19 December 2013

O Brother! (Silly take on the O Antiphons)

From the 17th of December until Christmas Eve, the Church has what is called the O Antiphons.  Each day, there is a new facet of the name of God.  A very common rendition of these is the hymn, O Come, O Come, Emmanuel.  Personally, it is a time of anticipation as Advent draws to a close and we prepare for Christmas.  This season, however, the O Antiphons have taken on a new significance.  For whatever reason, they have struck chords in my heart that hadn't been touched in quite a while.  The resounding of these Antiphons in my heart has been particularly interesting because since leaving ministry, I have come to know God in a very different manner.  In entering this process, I have also come to know how much I need God in my life, and on a very basic, and perhaps simplistic level, I have come to realize how much this longing for God is satiated by love.  Now, since October 7th, and even before, a popular question that I have been asked is "have you found anyone?"  After laughing, I quickly say  no, but in actuality, I am finding someone, and that is God.  As such, this Advent has been a time of getting back to the basics, literally.  It has called me to focus on God and the love that is freely out poured on every single one of us, believer or not.  It is a love that calls us into being and a love that can unite every single one of us, if only we allow it to do so.  And so, as I partake of pleading in the hymn: O Come, O Come, Emmanuel, I am comforted by the little acts of love that manifest themselves daily, I am challenged to love, especially when that one lady rolls her eyes at me at the check out line, and I am tempted to sit in awe on Love himself, who takes flesh for me, for you, for us all, no exceptions.  As always, know that I love you.  RL

12 December 2013

Madre of us all.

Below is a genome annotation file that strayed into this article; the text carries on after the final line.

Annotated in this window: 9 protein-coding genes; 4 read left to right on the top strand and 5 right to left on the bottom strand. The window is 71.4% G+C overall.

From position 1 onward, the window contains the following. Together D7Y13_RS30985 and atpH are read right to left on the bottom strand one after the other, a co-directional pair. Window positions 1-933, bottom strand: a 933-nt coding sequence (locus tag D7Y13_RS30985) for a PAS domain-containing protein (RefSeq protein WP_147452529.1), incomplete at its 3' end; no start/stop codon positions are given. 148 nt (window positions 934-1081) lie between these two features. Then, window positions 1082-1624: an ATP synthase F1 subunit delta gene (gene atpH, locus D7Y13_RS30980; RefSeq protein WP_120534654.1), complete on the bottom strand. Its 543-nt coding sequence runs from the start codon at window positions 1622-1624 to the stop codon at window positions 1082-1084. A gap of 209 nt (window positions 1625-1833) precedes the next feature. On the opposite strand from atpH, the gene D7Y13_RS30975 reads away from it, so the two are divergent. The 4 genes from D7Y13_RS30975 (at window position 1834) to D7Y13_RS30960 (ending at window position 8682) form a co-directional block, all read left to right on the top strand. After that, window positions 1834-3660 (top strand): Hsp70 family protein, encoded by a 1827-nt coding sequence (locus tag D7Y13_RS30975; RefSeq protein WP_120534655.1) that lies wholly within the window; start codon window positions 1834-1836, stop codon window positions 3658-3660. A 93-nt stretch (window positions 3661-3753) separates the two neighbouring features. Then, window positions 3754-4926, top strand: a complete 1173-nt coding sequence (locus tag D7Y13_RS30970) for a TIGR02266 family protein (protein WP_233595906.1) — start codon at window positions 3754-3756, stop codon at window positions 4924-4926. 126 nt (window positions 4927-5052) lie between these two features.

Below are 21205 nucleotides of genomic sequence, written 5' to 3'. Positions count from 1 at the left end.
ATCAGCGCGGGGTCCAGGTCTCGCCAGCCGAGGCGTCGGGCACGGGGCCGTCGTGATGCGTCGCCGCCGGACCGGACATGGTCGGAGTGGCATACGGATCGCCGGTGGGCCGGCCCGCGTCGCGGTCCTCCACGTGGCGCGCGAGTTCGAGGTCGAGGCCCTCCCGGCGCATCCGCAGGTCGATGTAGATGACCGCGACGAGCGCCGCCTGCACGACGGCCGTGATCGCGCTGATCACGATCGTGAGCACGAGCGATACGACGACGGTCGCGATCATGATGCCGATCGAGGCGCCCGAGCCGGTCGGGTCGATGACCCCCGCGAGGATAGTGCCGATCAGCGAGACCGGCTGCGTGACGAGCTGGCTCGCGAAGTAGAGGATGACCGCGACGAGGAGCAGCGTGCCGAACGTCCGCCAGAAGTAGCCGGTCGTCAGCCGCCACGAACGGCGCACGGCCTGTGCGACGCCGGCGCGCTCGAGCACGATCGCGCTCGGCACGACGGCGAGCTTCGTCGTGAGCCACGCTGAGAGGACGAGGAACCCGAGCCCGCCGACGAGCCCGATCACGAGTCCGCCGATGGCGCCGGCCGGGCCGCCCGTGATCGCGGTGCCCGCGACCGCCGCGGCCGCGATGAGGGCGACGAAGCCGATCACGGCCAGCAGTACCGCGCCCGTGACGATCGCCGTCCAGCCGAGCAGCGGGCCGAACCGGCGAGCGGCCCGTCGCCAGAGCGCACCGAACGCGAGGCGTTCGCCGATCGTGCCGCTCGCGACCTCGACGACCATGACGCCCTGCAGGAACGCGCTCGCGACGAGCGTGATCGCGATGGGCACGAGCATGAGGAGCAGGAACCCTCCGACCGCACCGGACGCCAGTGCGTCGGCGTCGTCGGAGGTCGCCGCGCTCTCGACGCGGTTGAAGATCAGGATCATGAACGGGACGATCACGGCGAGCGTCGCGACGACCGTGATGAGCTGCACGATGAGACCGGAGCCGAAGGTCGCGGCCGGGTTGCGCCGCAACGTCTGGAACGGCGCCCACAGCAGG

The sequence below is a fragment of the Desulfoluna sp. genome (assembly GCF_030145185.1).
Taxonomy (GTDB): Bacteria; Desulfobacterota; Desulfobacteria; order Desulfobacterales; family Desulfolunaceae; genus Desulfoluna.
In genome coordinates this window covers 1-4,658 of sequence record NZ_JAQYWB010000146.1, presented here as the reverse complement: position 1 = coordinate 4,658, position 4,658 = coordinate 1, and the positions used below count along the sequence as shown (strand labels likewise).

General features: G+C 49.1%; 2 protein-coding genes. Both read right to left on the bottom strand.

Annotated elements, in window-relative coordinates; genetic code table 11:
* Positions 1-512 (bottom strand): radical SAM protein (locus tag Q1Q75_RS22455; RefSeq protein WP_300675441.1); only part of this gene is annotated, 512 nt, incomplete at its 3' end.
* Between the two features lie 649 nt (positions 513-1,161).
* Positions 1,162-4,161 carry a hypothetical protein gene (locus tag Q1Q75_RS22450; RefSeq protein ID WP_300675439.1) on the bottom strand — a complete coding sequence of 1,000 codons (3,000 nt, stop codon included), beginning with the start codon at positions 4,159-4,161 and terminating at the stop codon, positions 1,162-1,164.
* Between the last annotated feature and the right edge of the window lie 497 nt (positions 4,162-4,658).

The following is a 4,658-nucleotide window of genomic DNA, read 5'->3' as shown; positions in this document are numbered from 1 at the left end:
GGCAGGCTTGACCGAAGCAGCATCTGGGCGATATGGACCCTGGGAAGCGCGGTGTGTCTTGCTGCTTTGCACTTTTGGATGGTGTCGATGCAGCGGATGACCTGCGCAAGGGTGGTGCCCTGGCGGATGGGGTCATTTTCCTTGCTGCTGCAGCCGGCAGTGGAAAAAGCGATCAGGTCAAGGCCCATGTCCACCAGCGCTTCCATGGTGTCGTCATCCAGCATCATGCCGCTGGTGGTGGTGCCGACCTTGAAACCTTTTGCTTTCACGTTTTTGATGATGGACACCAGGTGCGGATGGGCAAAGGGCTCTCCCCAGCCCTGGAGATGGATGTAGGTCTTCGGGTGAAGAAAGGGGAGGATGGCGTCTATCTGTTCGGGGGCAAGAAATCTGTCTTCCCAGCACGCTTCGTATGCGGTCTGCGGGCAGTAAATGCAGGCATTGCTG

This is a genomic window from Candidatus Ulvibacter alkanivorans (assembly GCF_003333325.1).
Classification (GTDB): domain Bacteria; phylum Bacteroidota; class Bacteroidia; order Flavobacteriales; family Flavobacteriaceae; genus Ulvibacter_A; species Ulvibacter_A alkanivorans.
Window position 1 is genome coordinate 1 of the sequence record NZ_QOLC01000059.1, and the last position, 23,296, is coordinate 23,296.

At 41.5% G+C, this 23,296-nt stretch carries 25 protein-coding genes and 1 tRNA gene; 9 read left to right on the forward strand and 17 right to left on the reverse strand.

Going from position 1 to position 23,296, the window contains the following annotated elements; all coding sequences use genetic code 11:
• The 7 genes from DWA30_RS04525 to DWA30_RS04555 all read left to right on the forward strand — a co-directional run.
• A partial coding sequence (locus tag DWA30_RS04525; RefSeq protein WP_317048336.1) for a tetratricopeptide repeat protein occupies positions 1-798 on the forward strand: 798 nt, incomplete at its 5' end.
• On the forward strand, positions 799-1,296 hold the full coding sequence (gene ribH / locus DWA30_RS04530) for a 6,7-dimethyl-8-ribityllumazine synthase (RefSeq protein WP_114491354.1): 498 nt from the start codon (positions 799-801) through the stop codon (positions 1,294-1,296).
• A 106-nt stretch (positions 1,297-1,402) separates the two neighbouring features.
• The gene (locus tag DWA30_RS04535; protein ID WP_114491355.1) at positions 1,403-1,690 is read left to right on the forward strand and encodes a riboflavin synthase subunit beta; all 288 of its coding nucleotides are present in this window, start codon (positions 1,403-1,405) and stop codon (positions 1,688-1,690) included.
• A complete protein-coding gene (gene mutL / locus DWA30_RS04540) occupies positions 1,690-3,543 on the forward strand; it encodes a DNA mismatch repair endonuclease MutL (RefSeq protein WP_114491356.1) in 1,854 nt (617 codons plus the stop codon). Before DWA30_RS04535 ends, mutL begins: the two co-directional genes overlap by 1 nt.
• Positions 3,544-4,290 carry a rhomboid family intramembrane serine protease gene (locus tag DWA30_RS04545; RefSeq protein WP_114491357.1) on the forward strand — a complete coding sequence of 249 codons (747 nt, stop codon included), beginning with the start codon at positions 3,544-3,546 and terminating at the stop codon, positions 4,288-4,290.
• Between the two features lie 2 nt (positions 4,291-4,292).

Unbeknownst to many, and very much known to others, today is the celebration of Our Lady of Guadalupe.  For generations now, since 1531, the celebration has been one that has become a staple of the Mexican culture, and has spread far and wide in honor of the simple girl from so long ago.  Even Hong Kong boasts an Our Lady of Guadalupe Catholic Church.  Either way, I find this day to be one of mixed emotion for me.  Mixed emotion because every time this day rolls around, I am profoundly touched by the devotion and love that so many have for Our Lady.  On a personal note, I am reminded of my Nana who so long ago shared with us her faith and her own devotion to "la morenita."  Whether one celebrates this day or not,  or whether one is Catholic, Christian, or of any other persuasion, the celebration of Our Lady of Guadalupe is more than just a Catholic event, in some ways, it is a reminder of our dignity as human beings.  It is a day in which I cannot help but recall the power with which Guadalupe helped raise so many people out of a slavery that had been imposed on them by forces beyond their understanding.  After ten years of bloodshed and death by the conquering forces, Guadalupe came to a poor peasant in the middle of nowhere on a cold December day, as he trudged along faithfully going to church, he was startled by the pleasant voice of a young maiden, and by the singing of birds.  Being a man of the earth, he quickly realized the significance of this event.  It wasn't normal for this time of year nor was it ordinary to hear a woman's voice out in the middle of nowhere.  He went to her and she spoke to him in his own language, she charged him with a mission to go the bishop and ask him to build a church.  Several times, he attempted to gain entrance into the palace of his grace, and several times he was denied entry.  Finally, discouraged and disappointed, he tried to avoid the young woman.  His attempt was foiled because to his surprise, she met him on his different route.  This time, she encouraged him to go again, but instead of sending him alone, she entrusted him with roses, beautiful scented roses (like you get at the flower shop, not the grocery store.)  This type of rose, however, was the type that grew in the region of Spain that the Bishop was from.  Upon arriving at the Bishop's palace, he was accepted and when asked for proof, Juan Diego, the peasant, unraveled his mantel from which fell the many roses.  Aside from the beautiful array of flora, the miraculous image of Our Lady appeared.  This event, aside from being miraculous, was significant because shortly after the apparition, millions of people converted to the faith that this young maiden had presented.  In only a year after the miracle at Tepeyac, more people converted to the faith than in all the ten years before.  While this was of great importance, what was even more miraculous, was the manner in which so many people have seen in the simple exchange between Guadalupe and Juan Diego, a momentous occasion in which the poor and unimportant people of that time were raised to a new level of dignity.  Not only were they brought to God who was love, but their difference was overlooked, and embraced by this beautiful maiden who spoke their language.  As such, I believe that this celebration is not only one meant for the churches, but one meant for every Christian and person of faith, because in Guadalupe, we are reminded of Christ Himself who took on the vulnerability of flesh, and even more so, placed himself on the margins of society by going to the marginalized.  Today, and every day, we as a people of faith and as members of the human race,  must turn to those cast aside or forgotten, we must overlook the differences and embrace each other in love, not accepting those things that rob us of our human dignity, but helping each other to grow into the best person God intends us to be.  Guadalupe in the light of Christ, is a reminder of this calling to serve, and serve we must, especially in a world that so easily uses the name of God to make people into the very outcasts Christ would tend to.  May you be blessed today and always, and as always, know that you are loved.  RL  Nuestra Senora de Guadalupe, ensenanos a amar.